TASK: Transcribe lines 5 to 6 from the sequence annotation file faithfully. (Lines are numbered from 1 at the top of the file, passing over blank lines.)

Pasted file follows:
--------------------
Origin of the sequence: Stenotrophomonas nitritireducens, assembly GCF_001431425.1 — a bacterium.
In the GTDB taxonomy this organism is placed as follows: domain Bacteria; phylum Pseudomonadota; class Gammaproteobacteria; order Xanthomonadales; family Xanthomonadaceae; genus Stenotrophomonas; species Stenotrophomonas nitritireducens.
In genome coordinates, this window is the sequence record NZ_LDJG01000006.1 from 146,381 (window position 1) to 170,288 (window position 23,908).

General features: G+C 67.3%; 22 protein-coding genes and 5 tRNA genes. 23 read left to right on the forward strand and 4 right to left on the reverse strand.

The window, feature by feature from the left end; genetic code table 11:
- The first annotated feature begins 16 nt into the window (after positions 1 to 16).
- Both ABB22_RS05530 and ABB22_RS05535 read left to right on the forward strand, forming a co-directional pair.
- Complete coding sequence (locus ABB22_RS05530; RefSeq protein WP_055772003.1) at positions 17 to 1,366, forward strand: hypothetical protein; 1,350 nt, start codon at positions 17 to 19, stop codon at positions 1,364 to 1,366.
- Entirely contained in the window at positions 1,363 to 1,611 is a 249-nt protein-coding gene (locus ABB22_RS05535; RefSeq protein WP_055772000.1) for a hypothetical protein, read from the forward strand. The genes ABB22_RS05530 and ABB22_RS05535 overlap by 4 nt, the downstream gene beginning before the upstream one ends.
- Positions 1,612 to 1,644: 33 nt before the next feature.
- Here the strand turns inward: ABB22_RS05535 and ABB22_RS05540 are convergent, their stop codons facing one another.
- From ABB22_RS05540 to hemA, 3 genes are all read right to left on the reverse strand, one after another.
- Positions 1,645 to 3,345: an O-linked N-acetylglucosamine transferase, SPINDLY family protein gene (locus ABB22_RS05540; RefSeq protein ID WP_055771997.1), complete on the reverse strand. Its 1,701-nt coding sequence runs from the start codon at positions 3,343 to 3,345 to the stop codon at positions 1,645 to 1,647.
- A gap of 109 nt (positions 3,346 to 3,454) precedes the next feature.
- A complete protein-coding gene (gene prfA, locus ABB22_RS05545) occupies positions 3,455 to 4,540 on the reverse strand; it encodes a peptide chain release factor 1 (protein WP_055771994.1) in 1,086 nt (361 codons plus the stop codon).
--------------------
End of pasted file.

The window, feature by feature from the left end; genetic code table 11:
- The first annotated feature begins 16 nt into the window (after positions 1 to 16).